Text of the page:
The custody of a child after a divorce is a serious matter that a parent must deal with, and it is important that they understand their legal rights. So here is the joint legal custody definition: Joint legal custody is the term used to describe how both parents share the responsibility of caring for their children after a divorce as well as both parents making the important legal decisions regarding their child's life. The major legal decisions that can be made regarding a child's life include their education, health and dental care, emergency care, religious practices, extracurricular activities and much more. Your joint custody parenting rights is usually agreed upon by both parents independently or through the use of a parent plan. The only catch is that the agreement between the parents must be fair and every aspect of the plan must be agreed upon by both parents of the legal custody children. If there is one provision of the plan that is not agreed upon, they must resolve the issue before joint physical child custody can be granted. Once their plan is complete the couple must have it approved by a family court.
Joint custody primary is awarded when the judge of a family court feels that joint custody will be in the best interest of the children from the relationship. Serving the children's best interests in all divorce cases is an explicit objective of family courts. If there is a history of neglect, abuse, or violence involved in the marriage or divorce, past or present, the courts have a responsibility to award sole legal custody physical custody of the children to the non-abusive parent. They are highly unlikely to award joint custody in situations such as this one.
There are two common aspects of joint legal custody; the legal aspects of joint custody and the physical aspects of joint custody. Legal custody of joint custody involves all of the important decisions that must be made regarding the life of the children involved in the case. This is officially referred to as the power to make decisions about the child. Physical custody involves where the child will live. Even though the child will primarily live with one parent and visit with the other parent, there is still the possibility for parents to share joint custody of their children and pay joint physical custody child support.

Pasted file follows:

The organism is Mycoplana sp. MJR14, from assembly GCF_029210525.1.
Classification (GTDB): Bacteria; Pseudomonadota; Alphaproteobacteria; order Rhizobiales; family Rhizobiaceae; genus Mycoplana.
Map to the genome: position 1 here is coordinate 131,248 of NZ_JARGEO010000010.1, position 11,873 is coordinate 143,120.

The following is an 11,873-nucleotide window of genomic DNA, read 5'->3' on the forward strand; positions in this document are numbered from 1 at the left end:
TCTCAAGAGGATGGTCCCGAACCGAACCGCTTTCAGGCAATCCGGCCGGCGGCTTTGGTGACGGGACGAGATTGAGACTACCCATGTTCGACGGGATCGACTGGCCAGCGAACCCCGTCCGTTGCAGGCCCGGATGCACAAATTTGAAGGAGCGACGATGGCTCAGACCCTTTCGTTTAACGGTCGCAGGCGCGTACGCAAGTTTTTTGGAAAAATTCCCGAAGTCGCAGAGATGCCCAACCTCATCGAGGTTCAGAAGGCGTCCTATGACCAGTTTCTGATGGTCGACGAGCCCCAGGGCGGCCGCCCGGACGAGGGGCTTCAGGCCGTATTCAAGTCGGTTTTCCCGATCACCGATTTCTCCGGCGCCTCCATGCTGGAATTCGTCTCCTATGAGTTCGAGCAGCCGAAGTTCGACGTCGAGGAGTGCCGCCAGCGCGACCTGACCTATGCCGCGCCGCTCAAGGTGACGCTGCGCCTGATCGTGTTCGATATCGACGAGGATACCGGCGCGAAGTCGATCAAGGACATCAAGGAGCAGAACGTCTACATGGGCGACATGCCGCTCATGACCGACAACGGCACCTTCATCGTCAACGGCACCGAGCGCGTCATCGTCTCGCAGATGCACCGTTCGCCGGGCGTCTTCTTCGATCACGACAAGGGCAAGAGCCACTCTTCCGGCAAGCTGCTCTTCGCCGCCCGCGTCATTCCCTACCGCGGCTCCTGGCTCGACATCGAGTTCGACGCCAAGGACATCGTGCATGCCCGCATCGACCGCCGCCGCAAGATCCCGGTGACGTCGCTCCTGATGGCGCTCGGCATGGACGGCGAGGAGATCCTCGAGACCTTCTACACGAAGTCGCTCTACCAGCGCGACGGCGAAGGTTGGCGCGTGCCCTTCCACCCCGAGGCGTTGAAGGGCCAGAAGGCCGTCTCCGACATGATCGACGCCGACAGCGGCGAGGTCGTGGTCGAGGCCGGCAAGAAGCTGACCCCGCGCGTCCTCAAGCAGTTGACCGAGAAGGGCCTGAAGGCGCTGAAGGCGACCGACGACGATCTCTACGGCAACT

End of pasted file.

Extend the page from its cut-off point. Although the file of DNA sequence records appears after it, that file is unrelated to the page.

Joint legal custody has been around in the legal system for hundreds of years even though it was even rarer than it is today. Joint legal custody is awarded in two out of every ten child custody cases today. Close to seventy percent of child custody cases result in the mother winning custody of the child while joint custody cases occur roughly twenty percent of the time. Less than ten percent of the time the father is awarded custody in a child custody case. Joint legal custody will only be awarded to the parents of children in a divorce case if the court finds that both parents having legal and physical custody of the children will greatly benefit the interests of the children. If the court feels that joint legal custody will not benefit the children then joint legal custody will not be awarded to the parents and one parent will be awarded custody over the other. All of the terms and conditions of a joint legal custody are legally binding by the joint custody forms and if they are violated the violator can be punished by law.